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  • Writer's pictureAaron Mead

Mind the Gap: The Gospels and Oral Transmission

In recent posts (e.g., here and here), I’ve been writing about the authorship of the Gospels, and the degree to which Gospel content may be traced back to eyewitnesses of Jesus.

The point of the work has been to counter Bart Ehrman’s view (in How Jesus Became God, pp. 90-91) that the authors of the Gospels were not eyewitnesses or close disciples of eyewitnesses (as traditionally claimed) but rather were Christians of a later generation, whose writings are thereby less historically reliable. I have resisted Ehrman’s view and claimed that, in fact, there is decent (though perhaps not conclusive) evidence for the traditional view.

Mind the Gap

However, even if I’m right, there is still a problem for the historicity of the Gospels, namely the gap between the time of Jesus’s ministry and the writing of the Gospels.

For example, if we assume that Jesus died around 30 CE, then the time between his ministry (late 20s CE) and the composition of Mark (late 60s or early 70s CE), is at least 40 years. Given the apparent reliance of Matthew and Luke upon Mark (discussed in this post), those two Gospels would entail an even longer gap—maybe 50 years. The Gospel according to John is thought to have been written in the 90s CE, suggesting a still longer gap for that Gospel.

Scholars generally agree that during this in-between period the stories and teachings in the Gospels would have been passed on orally. Ehrman claims that such oral transmission would be unreliable, leading to distortions that further call into question the historicity of the Gospels. For example, he writes,

The stories were being told by word of mouth, year after year, decade after decade, among lots of people in different parts of the world, in different languages, and there was no way to control what one person said to the next about Jesus’s words and deeds. Everyone knows what happens to stories that circulate this way. Details get changed, episodes get invented, events get exaggerated, impressive accounts get made even more impressive, and so on (p. 92).

In Ehrman’s view, the Gospel writers stood at the end of the line in a forty-to-fifty-year game of “telephone,” which does not seem promising if you are interested in preserving the original message.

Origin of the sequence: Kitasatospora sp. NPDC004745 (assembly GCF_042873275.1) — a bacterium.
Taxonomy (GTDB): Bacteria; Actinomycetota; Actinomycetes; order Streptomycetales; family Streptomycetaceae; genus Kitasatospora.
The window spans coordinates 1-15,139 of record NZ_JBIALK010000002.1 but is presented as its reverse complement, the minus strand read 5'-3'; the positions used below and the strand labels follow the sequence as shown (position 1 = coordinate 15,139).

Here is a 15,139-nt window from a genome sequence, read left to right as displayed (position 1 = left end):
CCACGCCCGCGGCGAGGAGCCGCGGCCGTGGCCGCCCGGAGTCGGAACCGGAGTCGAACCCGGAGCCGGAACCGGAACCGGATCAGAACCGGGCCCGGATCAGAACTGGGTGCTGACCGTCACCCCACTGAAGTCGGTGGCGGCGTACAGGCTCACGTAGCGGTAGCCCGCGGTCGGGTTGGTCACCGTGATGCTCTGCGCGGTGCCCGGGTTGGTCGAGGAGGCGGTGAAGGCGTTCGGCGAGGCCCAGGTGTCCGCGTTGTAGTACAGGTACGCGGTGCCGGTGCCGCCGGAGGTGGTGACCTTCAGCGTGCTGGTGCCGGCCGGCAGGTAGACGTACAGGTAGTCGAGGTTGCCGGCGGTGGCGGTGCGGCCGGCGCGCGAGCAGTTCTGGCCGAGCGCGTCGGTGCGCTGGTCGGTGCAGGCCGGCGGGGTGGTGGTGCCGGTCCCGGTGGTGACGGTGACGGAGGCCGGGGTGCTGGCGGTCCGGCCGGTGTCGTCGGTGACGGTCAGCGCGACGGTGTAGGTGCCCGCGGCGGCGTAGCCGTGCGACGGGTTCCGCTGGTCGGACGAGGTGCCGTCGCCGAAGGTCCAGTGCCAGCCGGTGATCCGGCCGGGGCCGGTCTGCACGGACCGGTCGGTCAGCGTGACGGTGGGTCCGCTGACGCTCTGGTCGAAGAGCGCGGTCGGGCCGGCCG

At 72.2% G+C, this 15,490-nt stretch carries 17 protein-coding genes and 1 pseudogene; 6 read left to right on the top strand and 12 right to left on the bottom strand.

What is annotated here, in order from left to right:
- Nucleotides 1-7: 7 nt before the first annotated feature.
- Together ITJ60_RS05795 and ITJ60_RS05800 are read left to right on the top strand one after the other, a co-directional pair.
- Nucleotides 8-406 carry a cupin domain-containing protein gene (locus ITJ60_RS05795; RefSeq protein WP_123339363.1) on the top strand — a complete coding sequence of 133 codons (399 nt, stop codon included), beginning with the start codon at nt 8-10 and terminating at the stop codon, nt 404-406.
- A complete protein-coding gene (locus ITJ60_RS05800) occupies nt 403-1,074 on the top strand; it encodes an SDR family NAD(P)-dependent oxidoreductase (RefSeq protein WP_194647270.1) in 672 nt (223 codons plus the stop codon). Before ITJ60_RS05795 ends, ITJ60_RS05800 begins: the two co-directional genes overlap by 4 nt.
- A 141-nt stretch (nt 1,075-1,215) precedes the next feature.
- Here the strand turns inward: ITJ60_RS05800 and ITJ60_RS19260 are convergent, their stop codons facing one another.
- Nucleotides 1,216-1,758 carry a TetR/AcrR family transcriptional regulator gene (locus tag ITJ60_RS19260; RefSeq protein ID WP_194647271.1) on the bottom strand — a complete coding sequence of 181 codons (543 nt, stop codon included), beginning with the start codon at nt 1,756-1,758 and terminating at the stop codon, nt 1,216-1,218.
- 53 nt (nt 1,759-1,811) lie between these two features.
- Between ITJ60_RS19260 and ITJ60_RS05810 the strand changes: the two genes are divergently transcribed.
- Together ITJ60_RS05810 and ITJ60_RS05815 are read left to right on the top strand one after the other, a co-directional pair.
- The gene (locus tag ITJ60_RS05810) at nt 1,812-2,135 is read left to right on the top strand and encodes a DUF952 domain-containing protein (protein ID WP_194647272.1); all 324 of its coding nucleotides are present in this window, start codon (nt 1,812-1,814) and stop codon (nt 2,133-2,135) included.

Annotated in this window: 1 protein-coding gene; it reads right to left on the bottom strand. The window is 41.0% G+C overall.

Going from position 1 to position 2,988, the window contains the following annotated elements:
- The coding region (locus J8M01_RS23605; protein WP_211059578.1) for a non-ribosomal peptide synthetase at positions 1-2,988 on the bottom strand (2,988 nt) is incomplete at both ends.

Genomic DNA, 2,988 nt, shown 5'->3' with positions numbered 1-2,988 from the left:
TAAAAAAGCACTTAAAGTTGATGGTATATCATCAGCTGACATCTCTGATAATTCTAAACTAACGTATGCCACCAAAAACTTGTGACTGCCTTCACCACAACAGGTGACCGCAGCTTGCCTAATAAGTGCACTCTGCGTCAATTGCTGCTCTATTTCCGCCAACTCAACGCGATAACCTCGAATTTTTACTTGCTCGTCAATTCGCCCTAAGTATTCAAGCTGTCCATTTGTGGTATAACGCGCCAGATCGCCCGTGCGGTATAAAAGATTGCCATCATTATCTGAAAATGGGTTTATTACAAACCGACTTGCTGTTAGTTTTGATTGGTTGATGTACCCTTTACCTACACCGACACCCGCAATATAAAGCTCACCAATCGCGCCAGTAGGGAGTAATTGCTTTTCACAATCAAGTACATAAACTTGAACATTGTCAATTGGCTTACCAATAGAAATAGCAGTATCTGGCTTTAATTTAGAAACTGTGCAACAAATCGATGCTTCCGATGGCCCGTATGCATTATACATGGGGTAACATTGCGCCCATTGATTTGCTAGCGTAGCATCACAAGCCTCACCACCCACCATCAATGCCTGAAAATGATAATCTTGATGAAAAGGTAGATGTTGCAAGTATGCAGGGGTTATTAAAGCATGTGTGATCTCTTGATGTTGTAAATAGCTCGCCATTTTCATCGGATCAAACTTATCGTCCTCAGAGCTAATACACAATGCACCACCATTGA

The Practice of Oral Transmission in First-Century Palestine

Is Ehrman’s characterization fair? As a preliminary matter, his point that the accounts were being told and retold by “lots of people in different parts of the world…” is a red herring. It doesn’t matter what “lots of people in different parts of the world” were doing. All that really matters to the historicity of the Gospels is whether the lines of oral transmission between Jesus and the Gospel writers was reasonably reliable.

And, if traditional accounts of the Gospels’ authorship are plausible (as I’ve argued), the lines of transmission involved one or two people, not a whole crowd. So, the transmission was as much about a few people remembering Jesus’s teachings as it was about telling and retelling. Would this process have been historically reliable?

First, it is important to remember that Jesus was effectively at the center of a quasi-traditional rabbi-disciple community. In first-century Palestine, it was commonplace for such communities to take as their main task the learning and passing on of the rabbi’s teachings. Mandatory education of boys up to age twelve almost exclusively involved rote memorization. As a result, Jewish students following Rabbis often had prodigious memorization skills, allowing some to memorize even the entire Hebrew Bible (Blomberg, “Form Criticism,” in the Dictionary of Jesus and the Gospels).

Craig Blomberg suggests that Jesus himself may have given his disciples the task of memorizing some of his most important teachings (e.g., the Lord’s Prayer). After all, he sent them out to preach and teach his message during his lifetime (Mark 6:7-13, Luke 10:1-16). As teachers, they would have begun to preserve and memorize his teachings early on. Moreover, Blomberg points out that over 90% of Jesus’s sayings as we have them in the Gospels are in quasi-poetic language, which would aid memorization.